techIMPACT 

 Reporting on technology for the Canadian construction industry
Home Up Icy bridges

 

 

Home
Up
Site Map
Contact Us
Privacy Policy 

Internet Resources

By Will Koroluk

October 27, 2002

The wayward truck

Steal dirt? It happens.

On jobs where there is a lot of trucking, the occasional load goes astray, delivered to someone willing to pay for it. Paid by a contractor to haul from Point A to Point B, the trucker can sometimes, for a consideration, deliver the load to Point C instead. After all, load tracking is a surprisingly hit-and-miss process.

Some people say such theft is a common practice, yet you hardly ever hear anything about it. I guess you could call it one of the industry’s dirty little secrets.

Now, though, a civil engineer in Tampa, Florida has developed a system to not only prevent theft, but to speed accounting, and, thus, payments to truckers.

Frank Nicotera, who formed DTSystems, Inc. after a career as a project manager, told me during a phone chat recently of an airport runway job in Florida that involved a lot of trucking but which also involved a lot of theft. In fact, he said that surveys after the job was completed showed a loss fill worth US$300,000.

The traditional system for load tracking involves three-copy load tickets. These are collected from drivers dropping fill, and then matched manually against invoices from quarries and haulers. A lot of work.

To replace that, Nicotera has developed a system that uses a single, bar-coded slip and a chip mounted on each truck’s rearview mirror.

The system uses hand-held scanners at the quarry to read the truck’s chip data and ticket bar code. Then it records a time-stamped description of the load.

At the jobsite, another hand-held device swipes the ticket bar code and reads the chip on the truck. That puts the data into a software system that processes it for invoicing. The data are stored on a Web site maintained by DTSystems.

Profits come early

It’s a simple system, and the industry in the American southeast seems to like it. The firm has been in business three years and has turned a profit in each. When that happens, it usually means the company has hit upon an idea whose time has come.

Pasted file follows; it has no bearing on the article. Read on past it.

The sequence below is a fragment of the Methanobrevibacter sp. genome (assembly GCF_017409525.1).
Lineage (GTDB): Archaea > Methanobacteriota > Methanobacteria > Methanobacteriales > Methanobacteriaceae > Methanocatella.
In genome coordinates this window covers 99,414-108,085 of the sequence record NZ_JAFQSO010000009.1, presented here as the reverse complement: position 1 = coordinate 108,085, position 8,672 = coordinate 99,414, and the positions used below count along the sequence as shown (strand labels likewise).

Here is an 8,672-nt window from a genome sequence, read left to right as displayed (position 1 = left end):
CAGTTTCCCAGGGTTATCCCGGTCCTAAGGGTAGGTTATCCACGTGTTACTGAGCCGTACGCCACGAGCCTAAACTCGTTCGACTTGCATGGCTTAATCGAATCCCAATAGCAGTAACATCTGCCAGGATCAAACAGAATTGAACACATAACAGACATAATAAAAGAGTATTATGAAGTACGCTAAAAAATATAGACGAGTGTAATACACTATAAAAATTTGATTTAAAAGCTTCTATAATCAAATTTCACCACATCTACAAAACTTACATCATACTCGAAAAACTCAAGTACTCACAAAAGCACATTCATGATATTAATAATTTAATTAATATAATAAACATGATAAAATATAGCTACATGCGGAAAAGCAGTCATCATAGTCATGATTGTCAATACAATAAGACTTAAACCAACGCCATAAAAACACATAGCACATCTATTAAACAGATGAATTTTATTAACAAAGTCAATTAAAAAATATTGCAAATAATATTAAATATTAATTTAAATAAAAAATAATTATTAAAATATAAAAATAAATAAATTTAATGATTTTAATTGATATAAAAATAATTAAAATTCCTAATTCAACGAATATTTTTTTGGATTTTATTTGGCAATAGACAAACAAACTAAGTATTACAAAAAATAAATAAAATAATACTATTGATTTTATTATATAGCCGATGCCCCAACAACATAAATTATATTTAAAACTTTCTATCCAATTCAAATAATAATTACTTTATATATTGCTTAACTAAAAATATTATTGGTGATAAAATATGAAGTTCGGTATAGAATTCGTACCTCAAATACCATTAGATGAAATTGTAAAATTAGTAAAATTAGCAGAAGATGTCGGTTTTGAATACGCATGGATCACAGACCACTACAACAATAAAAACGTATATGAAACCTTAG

Growth has been slow and steady, Nicotera says, in keeping with his business philosophy. He has no wish to make a gazillion dollars by the end of the month.

So far, he’s in full operation in Florida, Georgia and North Carolina. From that base he’s slowly expanding to areas like West Virginia, Texas and Nevada. And because he has received inquiries from "around the world," he’s also willing to operate internationally.

That means that a company in Ontario, for example, can obtain the system, probably working with the North Carolina office. More Ontario customers would likely mean an Ontario office.

Nicotera doesn’t move into an area then try to create demand. But "if the demand is demonstrated, we’re prepared to go and service it."

So what happens if someone is interested in the system?

After an initial telephone consultation, DTSystems would send an account exec to the customer’s jobsite or office for a detailed demonstration of the system.

"We would start the process by setting him up with the proper hardware and software to get started almost immediately. Then, after about a week of getting all the paperwork done and the scanners programmed and everything set up, we’d come back for a half-day training session.

"The client would be completely up and running probably a week to 10 days after the first time we meet."

If you want more information, you can go to the DTSystems Web site at http://www.keepontracking.com/

You can also call toll-free to (877) 287-3874.

(Copyright © 2002, William D. Koroluk. All rights reserved.)

techIMPACT

Back to Top

Back to Column Index

 

Home ] Up ] Icy bridges ]

Send mail to webmaster@techimpact.ca with questions or comments about this Web site.
Except where noted, all material on this Web site is Copyright © 2002, 2003 techIMPACT. All rights reserved.
Last modified: 07/24/03